Review: Dungeon Mayhem
As I rule I try and avoid reviewing anything where I can’t play a thinly veiled Drizzt clone, but I’m willing to make an exception for Dungeon Mayhem because it’s cute, lightning-quick and I’m a sucker for anything with the D&D logo on it.
The game sets up 2-4 players as a band of adventurers each trying to be the one who’ll take home the day’s allotment of golden cups, magic swords and whatever else you find in generic treasure hoards. Naturally, the way they try to settle the dispute is by knocking seven kinds of snot out of each other with axes, daggers and magic missiles.
In game terms, this means flinging cards at one another in a bid to weaken your foes and shore up your own defences. Most elements of the game, from damage dealt to whether you can play another card on your turn, are shown through little icons stuck in the corner. The few special abilities that can’t be summed up so easily rarely have more than a half-dozen words of explanation.
It took maybe two or three minutes for us to go from tearing the plastic wrap off the box to playing the first card, and perhaps another ten to have a winner. The rules are simple enough for kids or slightly-drunk adults, while set-up time can be measured in seconds.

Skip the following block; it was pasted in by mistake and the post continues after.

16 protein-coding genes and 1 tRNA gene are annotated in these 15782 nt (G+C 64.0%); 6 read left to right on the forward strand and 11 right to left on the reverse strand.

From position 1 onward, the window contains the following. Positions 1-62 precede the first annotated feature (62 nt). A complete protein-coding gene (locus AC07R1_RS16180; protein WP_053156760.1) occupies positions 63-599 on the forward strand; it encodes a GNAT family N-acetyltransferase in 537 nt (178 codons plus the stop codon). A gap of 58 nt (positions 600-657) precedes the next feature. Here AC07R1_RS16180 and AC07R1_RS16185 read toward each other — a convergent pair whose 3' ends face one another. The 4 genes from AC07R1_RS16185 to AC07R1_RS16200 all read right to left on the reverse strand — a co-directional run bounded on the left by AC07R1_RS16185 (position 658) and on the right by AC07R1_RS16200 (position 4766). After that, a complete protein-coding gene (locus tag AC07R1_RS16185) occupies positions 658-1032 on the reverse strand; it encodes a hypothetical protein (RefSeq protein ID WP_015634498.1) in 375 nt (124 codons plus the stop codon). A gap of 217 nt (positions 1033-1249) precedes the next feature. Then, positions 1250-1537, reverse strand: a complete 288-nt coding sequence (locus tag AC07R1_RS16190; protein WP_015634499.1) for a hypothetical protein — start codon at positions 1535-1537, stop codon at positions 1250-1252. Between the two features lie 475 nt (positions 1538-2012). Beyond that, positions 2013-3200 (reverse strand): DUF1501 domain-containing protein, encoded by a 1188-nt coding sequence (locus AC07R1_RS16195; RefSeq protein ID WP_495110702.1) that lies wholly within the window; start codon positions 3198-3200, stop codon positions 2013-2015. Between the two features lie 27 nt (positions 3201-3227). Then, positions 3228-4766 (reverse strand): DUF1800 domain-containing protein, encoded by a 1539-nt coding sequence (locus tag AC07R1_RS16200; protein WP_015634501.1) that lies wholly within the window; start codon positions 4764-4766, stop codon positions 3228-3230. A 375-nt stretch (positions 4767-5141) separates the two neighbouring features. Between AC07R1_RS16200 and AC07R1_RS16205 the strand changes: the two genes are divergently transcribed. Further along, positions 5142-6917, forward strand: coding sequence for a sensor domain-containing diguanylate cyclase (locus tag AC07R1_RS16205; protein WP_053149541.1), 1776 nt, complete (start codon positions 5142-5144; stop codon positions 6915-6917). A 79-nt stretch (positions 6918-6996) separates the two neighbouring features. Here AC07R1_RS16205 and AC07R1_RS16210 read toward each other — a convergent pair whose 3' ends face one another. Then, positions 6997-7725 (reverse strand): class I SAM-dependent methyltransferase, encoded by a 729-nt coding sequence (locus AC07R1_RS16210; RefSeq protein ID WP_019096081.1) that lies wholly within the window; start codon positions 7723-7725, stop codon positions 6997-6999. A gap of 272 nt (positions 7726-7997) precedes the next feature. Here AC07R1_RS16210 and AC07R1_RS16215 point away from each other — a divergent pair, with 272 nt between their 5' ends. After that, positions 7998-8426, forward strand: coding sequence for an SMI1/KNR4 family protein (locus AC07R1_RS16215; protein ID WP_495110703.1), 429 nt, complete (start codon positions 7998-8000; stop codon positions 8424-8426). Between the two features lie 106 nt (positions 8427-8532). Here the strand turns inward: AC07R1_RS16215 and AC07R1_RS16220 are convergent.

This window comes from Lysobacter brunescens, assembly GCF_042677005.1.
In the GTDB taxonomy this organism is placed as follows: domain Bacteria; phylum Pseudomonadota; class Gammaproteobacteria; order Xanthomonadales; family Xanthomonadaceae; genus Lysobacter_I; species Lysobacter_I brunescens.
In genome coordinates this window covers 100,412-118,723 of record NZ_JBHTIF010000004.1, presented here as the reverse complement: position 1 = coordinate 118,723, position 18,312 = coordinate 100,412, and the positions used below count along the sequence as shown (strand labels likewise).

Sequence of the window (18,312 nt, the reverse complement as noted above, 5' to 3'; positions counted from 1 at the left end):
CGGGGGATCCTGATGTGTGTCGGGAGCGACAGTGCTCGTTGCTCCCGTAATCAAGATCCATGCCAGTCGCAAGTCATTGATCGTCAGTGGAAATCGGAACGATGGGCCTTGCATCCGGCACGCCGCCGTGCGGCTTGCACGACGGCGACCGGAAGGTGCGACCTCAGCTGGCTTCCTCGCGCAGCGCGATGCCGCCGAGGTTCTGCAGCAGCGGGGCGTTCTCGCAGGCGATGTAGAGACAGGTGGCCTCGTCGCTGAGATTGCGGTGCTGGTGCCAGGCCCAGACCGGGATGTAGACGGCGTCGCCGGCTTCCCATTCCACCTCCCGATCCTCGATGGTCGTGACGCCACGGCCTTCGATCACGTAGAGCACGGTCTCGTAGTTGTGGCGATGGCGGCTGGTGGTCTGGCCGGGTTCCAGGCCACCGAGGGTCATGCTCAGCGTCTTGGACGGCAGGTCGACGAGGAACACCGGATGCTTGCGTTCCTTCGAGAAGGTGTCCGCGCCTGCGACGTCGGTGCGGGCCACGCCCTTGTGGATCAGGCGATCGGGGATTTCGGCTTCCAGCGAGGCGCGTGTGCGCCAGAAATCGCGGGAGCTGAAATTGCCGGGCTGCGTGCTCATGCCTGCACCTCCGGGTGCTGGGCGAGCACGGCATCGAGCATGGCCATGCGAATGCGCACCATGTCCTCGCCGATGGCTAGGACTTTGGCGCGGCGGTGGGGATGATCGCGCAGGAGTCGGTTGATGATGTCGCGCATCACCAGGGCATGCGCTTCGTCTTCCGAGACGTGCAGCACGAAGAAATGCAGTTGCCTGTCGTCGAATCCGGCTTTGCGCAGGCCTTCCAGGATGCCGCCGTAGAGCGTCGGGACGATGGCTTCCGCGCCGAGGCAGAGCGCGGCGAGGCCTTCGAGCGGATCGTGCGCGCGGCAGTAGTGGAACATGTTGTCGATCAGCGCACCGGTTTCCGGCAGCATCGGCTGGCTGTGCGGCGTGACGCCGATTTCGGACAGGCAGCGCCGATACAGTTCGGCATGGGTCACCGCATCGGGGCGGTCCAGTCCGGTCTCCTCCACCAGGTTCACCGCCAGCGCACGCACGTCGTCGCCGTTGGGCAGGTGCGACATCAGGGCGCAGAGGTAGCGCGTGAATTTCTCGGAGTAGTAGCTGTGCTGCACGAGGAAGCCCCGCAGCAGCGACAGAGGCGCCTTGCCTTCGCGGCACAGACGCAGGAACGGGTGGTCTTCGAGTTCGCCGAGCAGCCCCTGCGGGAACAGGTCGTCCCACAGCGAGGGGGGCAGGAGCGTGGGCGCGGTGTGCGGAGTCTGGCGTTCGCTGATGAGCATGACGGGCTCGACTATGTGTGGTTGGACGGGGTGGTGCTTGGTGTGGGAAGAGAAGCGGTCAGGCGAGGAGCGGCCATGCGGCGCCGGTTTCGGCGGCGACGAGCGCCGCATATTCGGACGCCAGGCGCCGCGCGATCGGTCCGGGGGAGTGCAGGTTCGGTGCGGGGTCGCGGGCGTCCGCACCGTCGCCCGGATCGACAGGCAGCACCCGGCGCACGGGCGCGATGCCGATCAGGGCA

Dungeon Mayhem isn’t the deepest or most intricate of games but it still offers at least a fair few elements of strategy, especially when you consider its simplicity. Stringing together combos with Oriax the Clever, a dagger-loving tiefling rogue, can be incredibly satisfying and requires some intelligent play if you’re going to get the biggest bang for your buck – or possibly scream for your stab.
Each of the four characters packed into the base game have their own decks to choose from and though most of the core elements are the same they manage to feel different, like you’re playing a different class entirely.
Sutha the Skullcrusher, an axe-wielding barbarian, has a deck packed with high-damage attacks but little in the way of defence or healing, while Azzan the Mystic is all about careful planning and clever tricks that can snatch a victory in a single turn.
Like many competitive games Dungeon Mayhem really needs at least three players to shine. Forging alliances and planning out your target for each assault is half the fun, and if there’s only two of you staring across the battlefield it can get a little samey after a few rounds.
Even then, however, it’s never truly dull, and a lot of the credit for that has to go to the beautiful art from Kyle Ferrin. Each and every card radiates character, with Lia the paladin’s blend of wholesome excitement and manic violence being a particular highlight.
You’re unlikely to find yourself playing Dungeon Mayhem all night long or even remembering much of your finished games, but it’s a great way to kill time while waiting for the rest of the party to arrive for your D&D session or to cleanse the palette between more complex boardgames.